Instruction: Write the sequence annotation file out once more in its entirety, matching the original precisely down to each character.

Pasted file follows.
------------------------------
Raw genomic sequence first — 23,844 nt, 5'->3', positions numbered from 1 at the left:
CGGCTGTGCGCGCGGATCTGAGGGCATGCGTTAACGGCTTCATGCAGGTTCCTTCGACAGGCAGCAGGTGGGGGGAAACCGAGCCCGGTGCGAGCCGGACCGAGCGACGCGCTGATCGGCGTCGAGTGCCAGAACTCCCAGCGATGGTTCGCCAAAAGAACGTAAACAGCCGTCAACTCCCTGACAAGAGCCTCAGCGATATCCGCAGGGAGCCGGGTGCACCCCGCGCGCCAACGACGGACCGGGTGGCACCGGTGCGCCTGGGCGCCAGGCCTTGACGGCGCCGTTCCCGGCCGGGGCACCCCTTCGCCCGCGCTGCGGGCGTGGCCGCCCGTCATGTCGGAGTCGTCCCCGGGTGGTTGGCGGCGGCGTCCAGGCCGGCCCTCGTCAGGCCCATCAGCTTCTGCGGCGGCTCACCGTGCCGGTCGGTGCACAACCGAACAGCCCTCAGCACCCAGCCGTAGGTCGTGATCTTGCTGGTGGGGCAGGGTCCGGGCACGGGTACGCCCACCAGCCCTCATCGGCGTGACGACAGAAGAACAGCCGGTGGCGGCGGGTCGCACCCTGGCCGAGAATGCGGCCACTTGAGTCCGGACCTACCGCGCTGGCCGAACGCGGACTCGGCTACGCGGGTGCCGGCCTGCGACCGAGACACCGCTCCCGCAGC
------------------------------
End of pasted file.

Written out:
Raw genomic sequence first — 23,844 nt, 5'->3', positions numbered from 1 at the left:
CGGCTGTGCGCGCGGATCTGAGGGCATGCGTTAACGGCTTCATGCAGGTTCCTTCGACAGGCAGCAGGTGGGGGGAAACCGAGCCCGGTGCGAGCCGGACCGAGCGACGCGCTGATCGGCGTCGAGTGCCAGAACTCCCAGCGATGGTTCGCCAAAAGAACGTAAACAGCCGTCAACTCCCTGACAAGAGCCTCAGCGATATCCGCAGGGAGCCGGGTGCACCCCGCGCGCCAACGACGGACCGGGTGGCACCGGTGCGCCTGGGCGCCAGGCCTTGACGGCGCCGTTCCCGGCCGGGGCACCCCTTCGCCCGCGCTGCGGGCGTGGCCGCCCGTCATGTCGGAGTCGTCCCCGGGTGGTTGGCGGCGGCGTCCAGGCCGGCCCTCGTCAGGCCCATCAGCTTCTGCGGCGGCTCACCGTGCCGGTCGGTGCACAACCGAACAGCCCTCAGCACCCAGCCGTAGGTCGTGATCTTGCTGGTGGGGCAGGGTCCGGGCACGGGTACGCCCACCAGCCCTCATCGGCGTGACGACAGAAGAACAGCCGGTGGCGGCGGGTCGCACCCTGGCCGAGAATGCGGCCACTTGAGTCCGGACCTACCGCGCTGGCCGAACGCGGACTCGGCTACGCGGGTGCCGGCCTGCGACCGAGACACCGCTCCCGCAGC